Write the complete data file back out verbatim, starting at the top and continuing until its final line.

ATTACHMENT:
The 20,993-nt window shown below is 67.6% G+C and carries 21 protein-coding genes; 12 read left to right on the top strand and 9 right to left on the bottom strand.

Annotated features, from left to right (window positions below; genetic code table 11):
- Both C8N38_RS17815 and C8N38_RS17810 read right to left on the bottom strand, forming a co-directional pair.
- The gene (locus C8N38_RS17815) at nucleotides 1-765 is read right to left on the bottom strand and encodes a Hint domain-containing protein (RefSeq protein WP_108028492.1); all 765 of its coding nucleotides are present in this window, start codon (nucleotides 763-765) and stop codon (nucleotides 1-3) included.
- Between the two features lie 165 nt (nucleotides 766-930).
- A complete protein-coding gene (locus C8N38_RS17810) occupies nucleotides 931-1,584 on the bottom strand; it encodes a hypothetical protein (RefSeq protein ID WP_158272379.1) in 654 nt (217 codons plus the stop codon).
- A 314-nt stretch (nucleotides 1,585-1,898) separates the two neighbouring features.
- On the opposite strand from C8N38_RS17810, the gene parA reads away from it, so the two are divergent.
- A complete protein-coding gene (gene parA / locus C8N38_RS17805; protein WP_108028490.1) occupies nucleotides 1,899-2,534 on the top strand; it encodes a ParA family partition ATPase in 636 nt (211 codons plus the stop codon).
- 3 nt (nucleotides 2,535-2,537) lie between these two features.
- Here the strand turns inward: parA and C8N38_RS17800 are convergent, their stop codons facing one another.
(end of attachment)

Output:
The 20,993-nt window shown below is 67.6% G+C and carries 21 protein-coding genes; 12 read left to right on the top strand and 9 right to left on the bottom strand.

Annotated features, from left to right (window positions below; genetic code table 11):
- Both C8N38_RS17815 and C8N38_RS17810 read right to left on the bottom strand, forming a co-directional pair.
- The gene (locus C8N38_RS17815) at nucleotides 1-765 is read right to left on the bottom strand and encodes a Hint domain-containing protein (RefSeq protein WP_108028492.1); all 765 of its coding nucleotides are present in this window, start codon (nucleotides 763-765) and stop codon (nucleotides 1-3) included.
- Between the two features lie 165 nt (nucleotides 766-930).
- A complete protein-coding gene (locus C8N38_RS17810) occupies nucleotides 931-1,584 on the bottom strand; it encodes a hypothetical protein (RefSeq protein ID WP_158272379.1) in 654 nt (217 codons plus the stop codon).
- A 314-nt stretch (nucleotides 1,585-1,898) separates the two neighbouring features.
- On the opposite strand from C8N38_RS17810, the gene parA reads away from it, so the two are divergent.
- A complete protein-coding gene (gene parA / locus C8N38_RS17805; protein WP_108028490.1) occupies nucleotides 1,899-2,534 on the top strand; it encodes a ParA family partition ATPase in 636 nt (211 codons plus the stop codon).
- 3 nt (nucleotides 2,535-2,537) lie between these two features.
- Here the strand turns inward: parA and C8N38_RS17800 are convergent, their stop codons facing one another.